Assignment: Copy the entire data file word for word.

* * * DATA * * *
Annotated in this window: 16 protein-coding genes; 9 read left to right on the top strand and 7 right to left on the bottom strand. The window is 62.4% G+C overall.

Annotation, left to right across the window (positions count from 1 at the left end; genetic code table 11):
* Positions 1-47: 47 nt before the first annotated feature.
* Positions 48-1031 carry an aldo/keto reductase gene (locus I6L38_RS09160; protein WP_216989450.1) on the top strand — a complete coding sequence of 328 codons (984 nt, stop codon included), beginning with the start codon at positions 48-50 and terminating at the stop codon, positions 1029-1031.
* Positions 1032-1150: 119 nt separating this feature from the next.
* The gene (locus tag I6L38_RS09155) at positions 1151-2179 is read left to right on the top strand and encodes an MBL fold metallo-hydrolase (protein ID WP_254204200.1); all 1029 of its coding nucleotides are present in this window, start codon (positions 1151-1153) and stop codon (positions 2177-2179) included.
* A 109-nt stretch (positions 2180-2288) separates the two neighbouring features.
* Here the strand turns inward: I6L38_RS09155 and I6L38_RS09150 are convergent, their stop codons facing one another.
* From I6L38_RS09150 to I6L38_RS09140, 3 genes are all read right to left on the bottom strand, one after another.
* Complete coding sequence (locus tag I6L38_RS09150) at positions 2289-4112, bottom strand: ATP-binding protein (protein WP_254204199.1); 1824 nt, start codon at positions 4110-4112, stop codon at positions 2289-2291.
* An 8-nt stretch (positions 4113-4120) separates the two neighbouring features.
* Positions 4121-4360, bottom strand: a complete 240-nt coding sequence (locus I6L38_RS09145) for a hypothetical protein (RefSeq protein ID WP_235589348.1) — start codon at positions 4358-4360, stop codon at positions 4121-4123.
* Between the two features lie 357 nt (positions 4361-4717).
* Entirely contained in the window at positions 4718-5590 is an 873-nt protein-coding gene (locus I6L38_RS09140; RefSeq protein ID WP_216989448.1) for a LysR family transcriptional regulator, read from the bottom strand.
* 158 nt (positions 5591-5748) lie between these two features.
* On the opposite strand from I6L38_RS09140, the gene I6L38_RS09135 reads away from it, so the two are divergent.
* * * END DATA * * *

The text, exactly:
Annotated in this window: 16 protein-coding genes; 9 read left to right on the top strand and 7 right to left on the bottom strand. The window is 62.4% G+C overall.

Annotation, left to right across the window (positions count from 1 at the left end; genetic code table 11):
* Positions 1-47: 47 nt before the first annotated feature.
* Positions 48-1031 carry an aldo/keto reductase gene (locus I6L38_RS09160; protein WP_216989450.1) on the top strand — a complete coding sequence of 328 codons (984 nt, stop codon included), beginning with the start codon at positions 48-50 and terminating at the stop codon, positions 1029-1031.
* Positions 1032-1150: 119 nt separating this feature from the next.
* The gene (locus tag I6L38_RS09155) at positions 1151-2179 is read left to right on the top strand and encodes an MBL fold metallo-hydrolase (protein ID WP_254204200.1); all 1029 of its coding nucleotides are present in this window, start codon (positions 1151-1153) and stop codon (positions 2177-2179) included.
* A 109-nt stretch (positions 2180-2288) separates the two neighbouring features.
* Here the strand turns inward: I6L38_RS09155 and I6L38_RS09150 are convergent, their stop codons facing one another.
* From I6L38_RS09150 to I6L38_RS09140, 3 genes are all read right to left on the bottom strand, one after another.
* Complete coding sequence (locus tag I6L38_RS09150) at positions 2289-4112, bottom strand: ATP-binding protein (protein WP_254204199.1); 1824 nt, start codon at positions 4110-4112, stop codon at positions 2289-2291.
* An 8-nt stretch (positions 4113-4120) separates the two neighbouring features.
* Positions 4121-4360, bottom strand: a complete 240-nt coding sequence (locus I6L38_RS09145) for a hypothetical protein (RefSeq protein ID WP_235589348.1) — start codon at positions 4358-4360, stop codon at positions 4121-4123.
* Between the two features lie 357 nt (positions 4361-4717).
* Entirely contained in the window at positions 4718-5590 is an 873-nt protein-coding gene (locus I6L38_RS09140; RefSeq protein ID WP_216989448.1) for a LysR family transcriptional regulator, read from the bottom strand.
* 158 nt (positions 5591-5748) lie between these two features.
* On the opposite strand from I6L38_RS09140, the gene I6L38_RS09135 reads away from it, so the two are divergent.